Published on November 22nd, 2009 | by Brian A Terranova
Castle of Fear
The town of Stockbridge has some strange goings on. A lot in fact. So much so that it had to step out of the pages of Doctor Who Magazine and hop into the audio world of Big Finish â€“ once again – with this months new, somewhat comedic, Peter Davison release, Castle of Fear.
The Doctor and Nyssa decided to go on a bit of a holiday into the past of Stockbridge, 1899 to be precise. However, no holiday is complete in the Doctor Who universe without a bit of a mystery to solve. In this case, how could the towns folk of 1899 Stockbridge have knowledge of who the Doctor is and that he has a â€œmagic boxâ€?
To solve the mystery the two time travelers must go ever further back in time to the year 1199. Stockbridge is getting some show time here isnâ€™t it folks?
Once there, they get mixed up with a couple of rather over the top characters who are all interested in the same thing: money, power and a title.
Starting off with Joe Thomas, playing Hubert, Earl of Mummerset. At first his characterization and accent make you wonder why he was cast. Donâ€™t get me wrong, heâ€™s not doing a bad job, just not what I am used to in a story by Big Finish. He seems like a parody more than a comical character. As the story progresses this characters ways seems to make more sense to the story and casting issues start to dissipate.
Moving on, weâ€™ve got John Sessions, playing a rather obvious caricature of a French man, named Roland of Brittany. It is about this time that you feel like you are watching a Monty Python story, which if you like that sort of thing then you should feel at home.
The Monty Python echoes, even commented on by the cast and crew in the CD Extras, donâ€™t stop there. With such characters as Maud the Withered, Smithy, Yavuz and just about every crowd scene in the piece feeling like John Cleese and co wrote the story themselves.
They didnâ€™t of course, that task went to Big Finish alumni, Alan Barnes. Which is probably this stories saving grace. In the past there have been a few comical in theme stories that have worked very well, but on the whole there was always a sense of great danger looming overhead. Here we still have some danger but it never feels that it is as troublesome as it should be. This could be a recipe for disaster, however with Alan Barnes at the helm, he somehow finds a way for the story to still work on both level even though the humor seems to be a bit more top heavy.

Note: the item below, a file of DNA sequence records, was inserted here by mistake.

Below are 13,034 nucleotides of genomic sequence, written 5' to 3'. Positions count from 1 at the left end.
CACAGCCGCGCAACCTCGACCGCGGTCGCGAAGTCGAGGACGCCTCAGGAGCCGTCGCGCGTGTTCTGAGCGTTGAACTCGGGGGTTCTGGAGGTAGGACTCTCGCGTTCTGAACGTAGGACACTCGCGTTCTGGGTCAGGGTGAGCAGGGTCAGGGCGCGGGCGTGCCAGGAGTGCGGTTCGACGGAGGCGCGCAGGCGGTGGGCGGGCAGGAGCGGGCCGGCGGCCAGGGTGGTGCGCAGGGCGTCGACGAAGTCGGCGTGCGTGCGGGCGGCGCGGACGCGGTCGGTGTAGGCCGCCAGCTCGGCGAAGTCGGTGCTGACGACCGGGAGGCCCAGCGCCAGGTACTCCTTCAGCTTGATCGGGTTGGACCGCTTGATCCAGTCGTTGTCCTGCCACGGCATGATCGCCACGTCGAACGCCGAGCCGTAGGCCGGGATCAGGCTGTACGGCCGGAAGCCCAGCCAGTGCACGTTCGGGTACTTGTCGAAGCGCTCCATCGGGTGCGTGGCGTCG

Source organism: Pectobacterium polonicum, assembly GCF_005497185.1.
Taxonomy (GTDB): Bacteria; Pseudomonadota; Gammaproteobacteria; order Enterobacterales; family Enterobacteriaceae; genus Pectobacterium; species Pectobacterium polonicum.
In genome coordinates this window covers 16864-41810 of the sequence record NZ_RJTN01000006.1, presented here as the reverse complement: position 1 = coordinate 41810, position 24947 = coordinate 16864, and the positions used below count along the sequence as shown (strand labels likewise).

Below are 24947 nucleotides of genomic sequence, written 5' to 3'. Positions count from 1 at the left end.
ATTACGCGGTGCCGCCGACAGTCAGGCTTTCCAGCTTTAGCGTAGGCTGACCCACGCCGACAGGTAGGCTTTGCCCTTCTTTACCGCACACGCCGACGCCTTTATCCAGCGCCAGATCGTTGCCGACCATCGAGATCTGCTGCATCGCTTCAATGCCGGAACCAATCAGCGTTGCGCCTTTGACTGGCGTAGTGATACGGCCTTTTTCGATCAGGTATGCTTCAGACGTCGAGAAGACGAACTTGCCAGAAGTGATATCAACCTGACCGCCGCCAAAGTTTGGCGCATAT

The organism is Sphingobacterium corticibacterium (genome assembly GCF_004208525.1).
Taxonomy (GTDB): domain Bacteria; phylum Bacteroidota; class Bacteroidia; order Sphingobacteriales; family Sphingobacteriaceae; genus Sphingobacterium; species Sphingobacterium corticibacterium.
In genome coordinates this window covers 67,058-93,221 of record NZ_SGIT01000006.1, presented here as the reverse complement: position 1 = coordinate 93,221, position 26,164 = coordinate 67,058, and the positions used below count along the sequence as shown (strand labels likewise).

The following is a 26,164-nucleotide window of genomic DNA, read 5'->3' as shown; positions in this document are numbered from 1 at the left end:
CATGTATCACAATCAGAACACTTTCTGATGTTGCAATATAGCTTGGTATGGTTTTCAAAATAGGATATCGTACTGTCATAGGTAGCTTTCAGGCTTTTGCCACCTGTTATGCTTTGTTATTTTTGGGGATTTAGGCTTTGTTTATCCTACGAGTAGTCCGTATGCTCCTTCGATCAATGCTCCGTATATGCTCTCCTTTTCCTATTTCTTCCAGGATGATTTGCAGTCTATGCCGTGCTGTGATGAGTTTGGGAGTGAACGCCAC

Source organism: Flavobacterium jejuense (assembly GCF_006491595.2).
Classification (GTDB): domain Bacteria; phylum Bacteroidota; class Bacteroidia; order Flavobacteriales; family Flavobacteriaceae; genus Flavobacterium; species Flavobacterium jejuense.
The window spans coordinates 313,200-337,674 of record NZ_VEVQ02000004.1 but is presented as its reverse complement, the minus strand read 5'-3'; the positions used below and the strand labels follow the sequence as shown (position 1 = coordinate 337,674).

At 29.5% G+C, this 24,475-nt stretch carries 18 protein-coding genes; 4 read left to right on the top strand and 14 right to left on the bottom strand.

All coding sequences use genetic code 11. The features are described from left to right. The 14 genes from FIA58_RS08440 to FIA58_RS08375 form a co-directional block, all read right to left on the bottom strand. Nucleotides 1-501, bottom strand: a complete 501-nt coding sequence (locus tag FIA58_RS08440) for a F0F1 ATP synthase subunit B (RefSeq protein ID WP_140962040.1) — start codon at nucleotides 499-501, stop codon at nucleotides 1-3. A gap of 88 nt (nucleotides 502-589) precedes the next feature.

The key is that Barnes knows these characters. He knows them so well that he can make a story that seems a bit left field work out where someone else might have fumbled the main goal of the piece.
Adding to that we have Peter Davison who must be totally enjoying the Python connection as well as the fact that his Doctor is allowed to have some fun and get into the humor. Something you may well know, was not allowed during his TV outing.
We also have Sarah Sutton, pretty much taking charge and running the story for a good chunk of the narrative. A bit out of character from the TV persona she had, or possibly, not so much out of character, but an aspect that the TV series never touched on properly. It works very well the Doctor and companion team, shame they never saw the potential back in the 1980â€™s.
One of the really fan happy moments of the story is the return of an enigmatic alien race from the shows history. But telling you who it is would be a bit unfair to the listeners, so Iâ€™ll leave that out. I will say that after years of waiting and hoping to see this alien race that they werenâ€™t used as I had expected, but then I am not sure I can say what I did expect; after all, we know very little about them.
One thing that struck me is that they were sort of used in a similar fashion to another alien race in Doctor Who, what with their experiments and so on in this adventure, which is very interesting when you know what I am talking about. These surprise elements do make it hard to write a preview about them donâ€™t they?
With that I will leave you to pick up your copy so you can get lost in the wacky world that is painted over this two CD release.
One thing if for sure, if this is an example of what is to come in the next two Stockbridge installments of this trilogy, then Stockbridge â€œTis a silly place.â€
Castle of Fear is available on CD or paid download from www.bigfinish.com.